Digital Must Deliver Both Speed and Depth

by Adele Li | May 9, 2019

They say that you get one chance to make a first impression. That may be especially true for digital health technologies and optimal physician engagement.

While many companies have multiple Wechat public accounts for company level, product level and even activity level objectives, Kantar's 2018 Digital Life Physician and Patient study shows that only 42% of physicians subscribe to company public accounts. Furthermore, what's even more alarming is that many physicians have developed a habit of cancelling subscriptions if they feel that the content of the accounts is not helpful or professional enough. Digital health technologies have effectively brought the “fast access" component to physicians, where they can get quick access to items such as updated guidelines, but physicians are also demanding depth in the information they review that will bring more value to their academic needs.

True Digital Innovation
In 2015, innovative and traditional channels shared equally in delivering information to physician stakeholders. By 2016 and 2017, innovative channels had surged to become the main channel of information distribution, with many expecting that 2018 would yield similar results. However, in a big shock and a red alert for our industry, the numbers reverted back to those of three years ago. This has triggered a major debate on what happened, with many questions being raised and many thoughts and assumptions being questioned.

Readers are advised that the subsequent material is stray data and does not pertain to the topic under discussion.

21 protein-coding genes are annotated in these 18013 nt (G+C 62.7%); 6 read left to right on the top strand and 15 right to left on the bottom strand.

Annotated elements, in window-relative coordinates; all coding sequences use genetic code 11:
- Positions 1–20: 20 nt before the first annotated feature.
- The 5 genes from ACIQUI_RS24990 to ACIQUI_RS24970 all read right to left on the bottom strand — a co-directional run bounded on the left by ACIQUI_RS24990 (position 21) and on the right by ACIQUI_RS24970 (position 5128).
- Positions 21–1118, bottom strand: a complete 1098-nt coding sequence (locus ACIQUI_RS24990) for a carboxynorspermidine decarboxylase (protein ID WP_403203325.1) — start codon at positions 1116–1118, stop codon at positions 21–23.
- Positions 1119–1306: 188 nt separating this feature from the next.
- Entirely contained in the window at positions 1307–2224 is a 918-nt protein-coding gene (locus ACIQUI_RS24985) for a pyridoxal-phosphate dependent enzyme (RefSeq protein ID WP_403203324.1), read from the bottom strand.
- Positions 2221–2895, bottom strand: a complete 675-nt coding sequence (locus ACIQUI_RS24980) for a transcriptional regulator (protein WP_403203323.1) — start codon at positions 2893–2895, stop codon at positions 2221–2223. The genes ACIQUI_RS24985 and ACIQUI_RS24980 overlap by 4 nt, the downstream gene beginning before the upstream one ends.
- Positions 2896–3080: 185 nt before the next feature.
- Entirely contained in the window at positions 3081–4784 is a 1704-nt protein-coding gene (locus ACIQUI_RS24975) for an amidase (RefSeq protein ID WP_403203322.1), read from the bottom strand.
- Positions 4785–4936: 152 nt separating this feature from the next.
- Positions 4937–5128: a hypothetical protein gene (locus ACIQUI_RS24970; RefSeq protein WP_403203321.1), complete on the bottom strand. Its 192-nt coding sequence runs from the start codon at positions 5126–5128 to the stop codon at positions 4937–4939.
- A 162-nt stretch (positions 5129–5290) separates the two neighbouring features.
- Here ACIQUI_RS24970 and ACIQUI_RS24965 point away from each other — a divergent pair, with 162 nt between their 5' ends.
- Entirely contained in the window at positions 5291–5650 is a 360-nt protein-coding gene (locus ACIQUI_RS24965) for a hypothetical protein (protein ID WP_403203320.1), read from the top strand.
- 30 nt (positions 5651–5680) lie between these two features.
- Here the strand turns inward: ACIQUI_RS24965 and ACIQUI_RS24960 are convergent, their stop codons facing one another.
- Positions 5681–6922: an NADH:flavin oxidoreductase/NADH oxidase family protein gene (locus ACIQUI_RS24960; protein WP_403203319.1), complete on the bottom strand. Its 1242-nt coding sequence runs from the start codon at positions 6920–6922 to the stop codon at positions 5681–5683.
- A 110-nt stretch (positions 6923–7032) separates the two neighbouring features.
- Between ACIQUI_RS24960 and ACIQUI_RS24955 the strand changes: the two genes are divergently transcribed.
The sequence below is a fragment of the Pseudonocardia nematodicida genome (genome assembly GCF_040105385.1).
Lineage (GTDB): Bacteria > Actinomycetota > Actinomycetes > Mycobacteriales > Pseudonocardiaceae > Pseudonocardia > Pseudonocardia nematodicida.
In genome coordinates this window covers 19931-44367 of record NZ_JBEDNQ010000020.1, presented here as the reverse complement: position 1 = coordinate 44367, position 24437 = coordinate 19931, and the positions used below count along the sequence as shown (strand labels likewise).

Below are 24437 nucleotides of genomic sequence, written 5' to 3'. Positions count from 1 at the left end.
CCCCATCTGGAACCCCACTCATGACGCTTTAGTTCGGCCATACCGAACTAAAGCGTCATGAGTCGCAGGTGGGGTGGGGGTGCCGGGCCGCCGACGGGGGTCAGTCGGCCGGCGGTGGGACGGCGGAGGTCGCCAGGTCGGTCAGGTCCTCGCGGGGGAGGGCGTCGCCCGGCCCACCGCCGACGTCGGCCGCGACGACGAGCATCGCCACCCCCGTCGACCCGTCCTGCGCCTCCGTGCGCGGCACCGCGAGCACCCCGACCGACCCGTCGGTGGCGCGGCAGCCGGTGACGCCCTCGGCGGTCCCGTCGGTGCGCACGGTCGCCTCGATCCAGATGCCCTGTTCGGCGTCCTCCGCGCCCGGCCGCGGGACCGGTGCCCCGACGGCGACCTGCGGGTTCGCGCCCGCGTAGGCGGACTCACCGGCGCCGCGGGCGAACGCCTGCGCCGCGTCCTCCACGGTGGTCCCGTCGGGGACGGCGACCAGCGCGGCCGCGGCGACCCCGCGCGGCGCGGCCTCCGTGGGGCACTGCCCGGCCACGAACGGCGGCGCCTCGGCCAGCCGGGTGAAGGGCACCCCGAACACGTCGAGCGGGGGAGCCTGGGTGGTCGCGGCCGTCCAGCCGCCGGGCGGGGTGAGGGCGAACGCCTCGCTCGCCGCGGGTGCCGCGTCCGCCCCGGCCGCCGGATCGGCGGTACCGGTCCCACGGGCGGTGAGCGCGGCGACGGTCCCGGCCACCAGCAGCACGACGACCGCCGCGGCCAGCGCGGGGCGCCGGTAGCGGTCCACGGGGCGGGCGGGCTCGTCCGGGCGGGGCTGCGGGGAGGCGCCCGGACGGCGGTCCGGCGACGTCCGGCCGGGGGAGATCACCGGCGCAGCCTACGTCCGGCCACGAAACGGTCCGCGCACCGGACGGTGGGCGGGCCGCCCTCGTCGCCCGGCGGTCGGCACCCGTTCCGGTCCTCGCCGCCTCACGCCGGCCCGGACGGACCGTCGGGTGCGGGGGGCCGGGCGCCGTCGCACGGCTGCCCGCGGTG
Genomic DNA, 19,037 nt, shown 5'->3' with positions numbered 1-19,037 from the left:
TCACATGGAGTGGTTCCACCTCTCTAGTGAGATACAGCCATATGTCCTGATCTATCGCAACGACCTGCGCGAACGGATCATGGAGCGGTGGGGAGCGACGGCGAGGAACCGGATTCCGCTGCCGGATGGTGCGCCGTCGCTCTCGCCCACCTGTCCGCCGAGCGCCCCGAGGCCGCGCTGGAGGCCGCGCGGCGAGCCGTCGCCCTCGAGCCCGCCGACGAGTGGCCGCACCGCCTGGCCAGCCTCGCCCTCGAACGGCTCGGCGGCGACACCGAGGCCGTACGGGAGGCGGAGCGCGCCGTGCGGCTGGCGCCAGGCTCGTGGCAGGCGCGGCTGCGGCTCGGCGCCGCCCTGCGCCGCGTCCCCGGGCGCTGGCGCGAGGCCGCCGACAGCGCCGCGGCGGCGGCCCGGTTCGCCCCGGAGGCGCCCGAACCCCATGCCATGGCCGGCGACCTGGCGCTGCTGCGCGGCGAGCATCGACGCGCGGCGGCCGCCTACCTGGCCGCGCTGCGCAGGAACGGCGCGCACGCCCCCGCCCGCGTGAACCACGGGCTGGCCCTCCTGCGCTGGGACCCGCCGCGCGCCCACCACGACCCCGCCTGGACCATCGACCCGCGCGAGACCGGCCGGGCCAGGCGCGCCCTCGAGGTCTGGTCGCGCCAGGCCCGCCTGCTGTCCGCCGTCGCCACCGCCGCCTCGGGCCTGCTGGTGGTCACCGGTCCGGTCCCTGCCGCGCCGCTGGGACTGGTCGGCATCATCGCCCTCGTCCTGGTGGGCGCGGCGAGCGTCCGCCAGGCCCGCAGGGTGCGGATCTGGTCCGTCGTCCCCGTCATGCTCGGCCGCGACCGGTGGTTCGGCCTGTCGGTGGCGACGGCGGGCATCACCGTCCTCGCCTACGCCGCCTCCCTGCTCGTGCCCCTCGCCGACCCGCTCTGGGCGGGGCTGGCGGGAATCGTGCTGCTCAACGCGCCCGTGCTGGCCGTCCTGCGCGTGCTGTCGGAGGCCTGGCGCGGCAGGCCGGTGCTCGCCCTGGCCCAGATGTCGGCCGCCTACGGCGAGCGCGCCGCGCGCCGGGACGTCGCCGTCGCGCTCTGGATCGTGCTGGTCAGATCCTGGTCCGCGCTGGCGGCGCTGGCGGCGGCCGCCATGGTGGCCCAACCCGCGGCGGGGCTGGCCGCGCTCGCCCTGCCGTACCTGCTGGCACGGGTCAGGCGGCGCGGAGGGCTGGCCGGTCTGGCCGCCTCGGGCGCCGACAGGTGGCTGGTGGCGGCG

In Kantar's view, the answer is that the market needs more true digital innovation activity. While three years ago many companies were unable to distinguish between webinar and webcasting, today almost every pharma company has the means to host hundreds of webinars and webcasting events. Moving from traditional face-to-face engagements to online engagements certainly brought convenience and expanded coverage at first, but we must be mindful of what the true motivation is for the physician attending – is it because the channel is convenient or because the speaker is knowledgeable and delivers value.


Looking to the Future
The good news is that more physicians want to try, or have already tried, advancements such as Internet Hospitals. In fact, in our latest Digital Life Physician and Patient study, 76% of physicians are optimistic about the future of Internet Hospitals. These physicians are saying:

  • "It's a supplement and assistance to physical medical treatments, integration of online and offline."
  • "It's the trend of future development and will gradually replace the traditional medical treatment mode."
  • "Medical visits are no longer limited by time and place, providing convenience for physicians and patients."

In addition, physicians perceive artificial intelligence as coming and helpful, with 38% saying that in the future artificial intelligence can replace part or some of doctors' work, and 42% saying that artificial intelligence will become an aid to future doctor diagnosis. Finally, in a sign of the times, the age of social media driven content is creating its share of Internet celebrity doctors, with 5 percent saying, "I have a certain degree of popularity on some platforms and have many fans."

To learn more about how digital health innovation delivers value to physician engagement, please check out Kantar's 2018 Digital Life Physician and Patient study, or please feel free to reach out to me at adele.li@kantarhealth.com  with any questions!

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